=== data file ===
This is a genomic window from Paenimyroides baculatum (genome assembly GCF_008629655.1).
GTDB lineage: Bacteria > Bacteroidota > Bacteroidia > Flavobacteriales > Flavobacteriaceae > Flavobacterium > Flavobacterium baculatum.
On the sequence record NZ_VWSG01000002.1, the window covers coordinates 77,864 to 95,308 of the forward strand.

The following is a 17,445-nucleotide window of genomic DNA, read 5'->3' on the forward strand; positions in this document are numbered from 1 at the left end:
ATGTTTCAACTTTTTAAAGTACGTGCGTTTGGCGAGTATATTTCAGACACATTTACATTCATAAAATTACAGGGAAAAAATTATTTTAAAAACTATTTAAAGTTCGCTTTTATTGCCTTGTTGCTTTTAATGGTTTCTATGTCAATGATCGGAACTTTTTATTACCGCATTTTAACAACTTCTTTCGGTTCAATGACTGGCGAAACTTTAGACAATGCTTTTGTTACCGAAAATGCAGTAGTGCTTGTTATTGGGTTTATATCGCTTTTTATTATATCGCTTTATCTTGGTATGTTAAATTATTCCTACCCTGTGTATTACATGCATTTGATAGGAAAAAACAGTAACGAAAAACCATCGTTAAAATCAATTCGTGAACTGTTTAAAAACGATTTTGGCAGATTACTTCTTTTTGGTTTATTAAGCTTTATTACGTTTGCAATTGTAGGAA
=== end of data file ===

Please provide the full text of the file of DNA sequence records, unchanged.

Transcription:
This is a genomic window from Paenimyroides baculatum (genome assembly GCF_008629655.1).
GTDB lineage: Bacteria > Bacteroidota > Bacteroidia > Flavobacteriales > Flavobacteriaceae > Flavobacterium > Flavobacterium baculatum.
On the sequence record NZ_VWSG01000002.1, the window covers coordinates 77,864 to 95,308 of the forward strand.

The following is a 17,445-nucleotide window of genomic DNA, read 5'->3' on the forward strand; positions in this document are numbered from 1 at the left end:
ATGTTTCAACTTTTTAAAGTACGTGCGTTTGGCGAGTATATTTCAGACACATTTACATTCATAAAATTACAGGGAAAAAATTATTTTAAAAACTATTTAAAGTTCGCTTTTATTGCCTTGTTGCTTTTAATGGTTTCTATGTCAATGATCGGAACTTTTTATTACCGCATTTTAACAACTTCTTTCGGTTCAATGACTGGCGAAACTTTAGACAATGCTTTTGTTACCGAAAATGCAGTAGTGCTTGTTATTGGGTTTATATCGCTTTTTATTATATCGCTTTATCTTGGTATGTTAAATTATTCCTACCCTGTGTATTACATGCATTTGATAGGAAAAAACAGTAACGAAAAACCATCGTTAAAATCAATTCGTGAACTGTTTAAAAACGATTTTGGCAGATTACTTCTTTTTGGTTTATTAAGCTTTATTACGTTTGCAATTGTAGGAA